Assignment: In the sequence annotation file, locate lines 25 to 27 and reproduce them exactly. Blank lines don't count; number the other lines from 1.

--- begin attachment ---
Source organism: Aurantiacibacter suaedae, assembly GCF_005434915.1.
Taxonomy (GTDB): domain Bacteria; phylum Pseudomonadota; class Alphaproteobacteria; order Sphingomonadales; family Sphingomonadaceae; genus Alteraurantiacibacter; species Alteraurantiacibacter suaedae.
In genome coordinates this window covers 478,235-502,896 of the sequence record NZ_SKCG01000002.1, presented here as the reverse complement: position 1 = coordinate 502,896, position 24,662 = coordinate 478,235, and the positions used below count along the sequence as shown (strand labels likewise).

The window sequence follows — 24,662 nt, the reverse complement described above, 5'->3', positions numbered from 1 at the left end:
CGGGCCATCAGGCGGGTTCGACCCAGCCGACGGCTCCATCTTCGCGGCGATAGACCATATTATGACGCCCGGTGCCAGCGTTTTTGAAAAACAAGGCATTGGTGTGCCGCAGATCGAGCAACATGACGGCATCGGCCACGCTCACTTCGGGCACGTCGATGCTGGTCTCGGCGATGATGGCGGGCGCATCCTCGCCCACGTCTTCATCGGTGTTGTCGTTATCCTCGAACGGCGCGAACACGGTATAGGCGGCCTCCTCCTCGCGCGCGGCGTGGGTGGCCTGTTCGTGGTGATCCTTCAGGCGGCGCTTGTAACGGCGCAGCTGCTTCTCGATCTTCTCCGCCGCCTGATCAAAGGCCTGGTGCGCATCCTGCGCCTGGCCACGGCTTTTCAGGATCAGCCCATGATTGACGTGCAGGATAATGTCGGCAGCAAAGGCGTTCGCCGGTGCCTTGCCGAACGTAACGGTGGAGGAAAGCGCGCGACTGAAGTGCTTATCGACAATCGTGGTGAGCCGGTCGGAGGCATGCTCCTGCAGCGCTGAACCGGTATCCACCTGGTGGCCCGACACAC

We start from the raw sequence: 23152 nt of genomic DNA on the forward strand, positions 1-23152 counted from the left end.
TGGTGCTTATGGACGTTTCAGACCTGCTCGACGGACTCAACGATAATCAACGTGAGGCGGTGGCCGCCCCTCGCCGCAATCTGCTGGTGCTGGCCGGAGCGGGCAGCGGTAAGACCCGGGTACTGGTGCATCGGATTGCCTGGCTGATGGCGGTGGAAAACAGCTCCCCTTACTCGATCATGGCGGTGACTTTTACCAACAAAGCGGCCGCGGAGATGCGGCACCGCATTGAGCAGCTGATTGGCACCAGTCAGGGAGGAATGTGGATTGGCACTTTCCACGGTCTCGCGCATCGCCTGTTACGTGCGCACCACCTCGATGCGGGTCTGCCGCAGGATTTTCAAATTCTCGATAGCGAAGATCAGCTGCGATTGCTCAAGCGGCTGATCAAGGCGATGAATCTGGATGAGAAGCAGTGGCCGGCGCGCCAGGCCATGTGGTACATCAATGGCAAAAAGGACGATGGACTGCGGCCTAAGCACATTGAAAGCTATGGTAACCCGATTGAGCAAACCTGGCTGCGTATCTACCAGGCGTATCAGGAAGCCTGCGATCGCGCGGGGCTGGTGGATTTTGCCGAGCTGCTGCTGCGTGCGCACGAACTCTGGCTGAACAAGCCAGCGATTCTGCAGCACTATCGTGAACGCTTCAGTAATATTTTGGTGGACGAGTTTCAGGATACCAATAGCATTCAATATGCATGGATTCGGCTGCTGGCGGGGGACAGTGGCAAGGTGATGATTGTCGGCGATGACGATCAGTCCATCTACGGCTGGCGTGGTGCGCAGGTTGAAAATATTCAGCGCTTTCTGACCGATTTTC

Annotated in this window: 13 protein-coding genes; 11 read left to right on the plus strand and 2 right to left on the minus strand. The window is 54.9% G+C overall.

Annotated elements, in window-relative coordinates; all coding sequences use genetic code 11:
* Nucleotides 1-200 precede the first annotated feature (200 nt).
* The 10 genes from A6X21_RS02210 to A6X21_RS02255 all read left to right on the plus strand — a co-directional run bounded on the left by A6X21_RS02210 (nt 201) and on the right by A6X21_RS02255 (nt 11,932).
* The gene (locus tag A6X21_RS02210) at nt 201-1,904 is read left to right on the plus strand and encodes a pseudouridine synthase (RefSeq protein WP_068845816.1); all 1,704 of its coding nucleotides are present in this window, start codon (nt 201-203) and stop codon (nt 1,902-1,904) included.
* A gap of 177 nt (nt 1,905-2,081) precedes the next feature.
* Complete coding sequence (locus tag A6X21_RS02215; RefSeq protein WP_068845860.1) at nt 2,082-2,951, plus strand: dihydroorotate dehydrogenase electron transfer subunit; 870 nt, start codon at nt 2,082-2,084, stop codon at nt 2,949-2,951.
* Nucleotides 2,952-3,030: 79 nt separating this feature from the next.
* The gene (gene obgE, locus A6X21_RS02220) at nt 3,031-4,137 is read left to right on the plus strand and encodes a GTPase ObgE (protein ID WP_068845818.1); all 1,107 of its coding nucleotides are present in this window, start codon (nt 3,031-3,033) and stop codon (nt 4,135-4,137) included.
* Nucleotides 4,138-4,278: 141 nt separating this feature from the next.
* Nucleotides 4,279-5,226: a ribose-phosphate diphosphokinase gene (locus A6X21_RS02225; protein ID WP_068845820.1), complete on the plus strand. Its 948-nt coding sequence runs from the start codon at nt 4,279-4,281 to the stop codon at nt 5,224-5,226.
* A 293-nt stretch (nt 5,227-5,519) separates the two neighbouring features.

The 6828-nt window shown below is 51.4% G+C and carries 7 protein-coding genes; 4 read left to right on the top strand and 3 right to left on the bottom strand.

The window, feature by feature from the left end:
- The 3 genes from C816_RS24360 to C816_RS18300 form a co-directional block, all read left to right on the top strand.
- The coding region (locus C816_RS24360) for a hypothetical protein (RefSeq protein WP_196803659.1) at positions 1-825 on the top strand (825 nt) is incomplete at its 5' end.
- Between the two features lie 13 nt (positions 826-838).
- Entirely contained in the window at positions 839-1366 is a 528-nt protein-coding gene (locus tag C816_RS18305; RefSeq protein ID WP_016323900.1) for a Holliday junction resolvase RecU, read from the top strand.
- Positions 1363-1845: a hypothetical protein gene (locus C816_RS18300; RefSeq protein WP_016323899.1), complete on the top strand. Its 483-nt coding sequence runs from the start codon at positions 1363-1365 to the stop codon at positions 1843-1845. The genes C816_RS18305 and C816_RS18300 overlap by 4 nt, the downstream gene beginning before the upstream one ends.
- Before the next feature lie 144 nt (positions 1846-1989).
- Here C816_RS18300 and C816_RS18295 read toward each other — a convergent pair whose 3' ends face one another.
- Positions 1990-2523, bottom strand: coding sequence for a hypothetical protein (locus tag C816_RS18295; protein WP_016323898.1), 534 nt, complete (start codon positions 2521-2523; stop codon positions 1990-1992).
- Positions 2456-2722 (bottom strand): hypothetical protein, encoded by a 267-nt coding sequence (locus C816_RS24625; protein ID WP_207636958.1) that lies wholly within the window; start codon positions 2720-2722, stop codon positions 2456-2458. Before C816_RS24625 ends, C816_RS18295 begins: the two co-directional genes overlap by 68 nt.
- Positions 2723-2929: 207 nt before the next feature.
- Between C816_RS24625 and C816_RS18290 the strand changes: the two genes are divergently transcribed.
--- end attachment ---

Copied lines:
- Entirely contained in the window at positions 839-1366 is a 528-nt protein-coding gene (locus tag C816_RS18305; RefSeq protein ID WP_016323900.1) for a Holliday junction resolvase RecU, read from the top strand.
- Positions 1363-1845: a hypothetical protein gene (locus C816_RS18300; RefSeq protein WP_016323899.1), complete on the top strand. Its 483-nt coding sequence runs from the start codon at positions 1363-1365 to the stop codon at positions 1843-1845. The genes C816_RS18305 and C816_RS18300 overlap by 4 nt, the downstream gene beginning before the upstream one ends.
- Before the next feature lie 144 nt (positions 1846-1989).